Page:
Remark. If $f'$ is bounded, then it is Lebesgue integrable. Also, in this case, the conclusion of the Corollary follows directly by mean value theorem.

Now let $\epsilon > 0$ and $\Pi$ be a corresponding partition of $[0, 1]$ by Corollary. Then we can cover $\Gamma$ by balls $B_{2\epsilon_k}(f(x_k))$ for $k = 1, \cdots, N$. Thus

$$|\Gamma| \leq \sum_{k=1}^{N} \left|B_{2\epsilon_k}(f(x_k))\right| \leq \sum_{k=1}^{N} C_n \epsilon_k^n \leq C_n \epsilon^{n-1} \sum_{k=1}^{N} \epsilon_k \leq C_n \epsilon^{n-1} \| f' \|_1,$$

where $C_n$ is a constant depending only on the dimension $n$. (In fact, we can choose $C_n = |B_2|$.) Thus taking $\epsilon \to 0$, we have the desired result.

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WOW! That was not as difficult as I thought, but still cool. Thanks! So how do we proceed to prove the first statement (which intuitively seems obvious)? – Bernard Sep 12 '12 at 2:59

The other direction is called (mini)-Sard's Theorem. Page 205 in Appendix 1 of Guilleman and Pollack, Differential Topology. The mini version is just this: Let $U$ be an open set of $\mathbb R^n,$ and let $f:U \rightarrow \mathbb R^m$ be a smooth map. Then, if $m > n,$ we can conclude that $f(U)$ has measure zero in $\mathbb R^m.$

The full Sard's Theorem is about critical points, while we make no demands about the relative dimensions. Let $f:X \rightarrow Y$ be a smooth map of manifolds, and let $C$ be the set of critical points of $f$ in $X.$ Then $f(C)$ has measure zero in $Y.$

They say their proof is almost verbatim from John W. Milnor, Topology from the Differentiable Viewpoint. It appears Guillemin and Pollack, also Milnor, assume $C^\infty.$ However, Milnor refers back to Pontryagin(1955), English translation (1959). Evidently Pontryagin worked with weaker conditions, but we are not told what. http://en.wikipedia.org/wiki/Sard%27s_theorem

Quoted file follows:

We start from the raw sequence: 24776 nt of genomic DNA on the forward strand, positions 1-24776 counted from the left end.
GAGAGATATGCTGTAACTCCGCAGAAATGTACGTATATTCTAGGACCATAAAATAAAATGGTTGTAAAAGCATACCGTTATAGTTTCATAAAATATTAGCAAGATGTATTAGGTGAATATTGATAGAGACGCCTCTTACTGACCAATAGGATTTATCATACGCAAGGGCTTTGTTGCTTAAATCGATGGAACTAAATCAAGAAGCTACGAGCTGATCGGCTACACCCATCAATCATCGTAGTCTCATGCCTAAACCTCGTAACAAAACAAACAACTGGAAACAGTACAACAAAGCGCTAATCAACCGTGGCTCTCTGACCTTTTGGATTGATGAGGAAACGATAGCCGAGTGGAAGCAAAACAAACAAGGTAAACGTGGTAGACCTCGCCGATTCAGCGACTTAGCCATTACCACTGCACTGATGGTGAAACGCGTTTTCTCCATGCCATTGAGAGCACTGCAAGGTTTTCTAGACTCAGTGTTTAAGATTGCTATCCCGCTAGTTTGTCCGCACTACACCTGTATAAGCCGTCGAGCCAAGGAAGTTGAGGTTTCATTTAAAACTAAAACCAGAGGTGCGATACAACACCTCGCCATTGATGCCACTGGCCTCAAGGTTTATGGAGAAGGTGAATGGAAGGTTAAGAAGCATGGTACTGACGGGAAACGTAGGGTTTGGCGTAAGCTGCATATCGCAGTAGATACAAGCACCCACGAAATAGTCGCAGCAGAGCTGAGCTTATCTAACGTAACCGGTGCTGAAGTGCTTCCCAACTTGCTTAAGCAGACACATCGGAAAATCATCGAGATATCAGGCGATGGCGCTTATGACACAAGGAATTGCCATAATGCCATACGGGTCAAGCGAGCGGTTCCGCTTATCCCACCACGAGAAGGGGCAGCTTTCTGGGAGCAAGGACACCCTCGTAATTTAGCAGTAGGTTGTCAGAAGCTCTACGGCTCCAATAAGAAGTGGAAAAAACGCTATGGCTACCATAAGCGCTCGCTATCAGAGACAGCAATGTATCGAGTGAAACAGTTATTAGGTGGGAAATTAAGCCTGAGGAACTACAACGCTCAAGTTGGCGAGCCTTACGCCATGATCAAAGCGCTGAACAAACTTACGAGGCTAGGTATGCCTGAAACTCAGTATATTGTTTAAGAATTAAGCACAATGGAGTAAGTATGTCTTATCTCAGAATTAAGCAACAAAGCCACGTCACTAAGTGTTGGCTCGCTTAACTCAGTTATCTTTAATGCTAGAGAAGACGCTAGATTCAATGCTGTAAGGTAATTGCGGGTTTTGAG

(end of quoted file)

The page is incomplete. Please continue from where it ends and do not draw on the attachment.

Alright, I've been looking stuff up elsewhere. The full Sard's theorem does depend on relative dimension. I currently think that mini-Sard make be true both for $C^1$ and for differentiable everywhere, which is a pretty weak hypothesis.

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Provided $f$ is at least $C^1$ or some such regularity hypothesis. – t.b. Sep 12 '12 at 3:17
@t.b., yes, thanks. It would appear the optimal result is Pontryagin (1955). I guess I can order a photocopy, but it takes a few days. – Will Jagy Sep 12 '12 at 3:25
The regularity assumption $C^1$ for mini-Sard is enough as proved already in Sard's original paper, Theorem 4.1. I don't know off-hand how much this can be weakened. Whitney's example in A function not constant on a connected set of critical points is definitely worth having a look at. – t.b. Sep 12 '12 at 3:33
@t.b. thanks. I've printed out Sard 1942, Thm. 4.1 says critical points. Critical point is when the rank of the matrix of first partials is smaller than both dimensions... – Will Jagy Sep 12 '12 at 3:45
Oops... Guess it's bed time for me. Sorry about that. – t.b. Sep 12 '12 at 3:50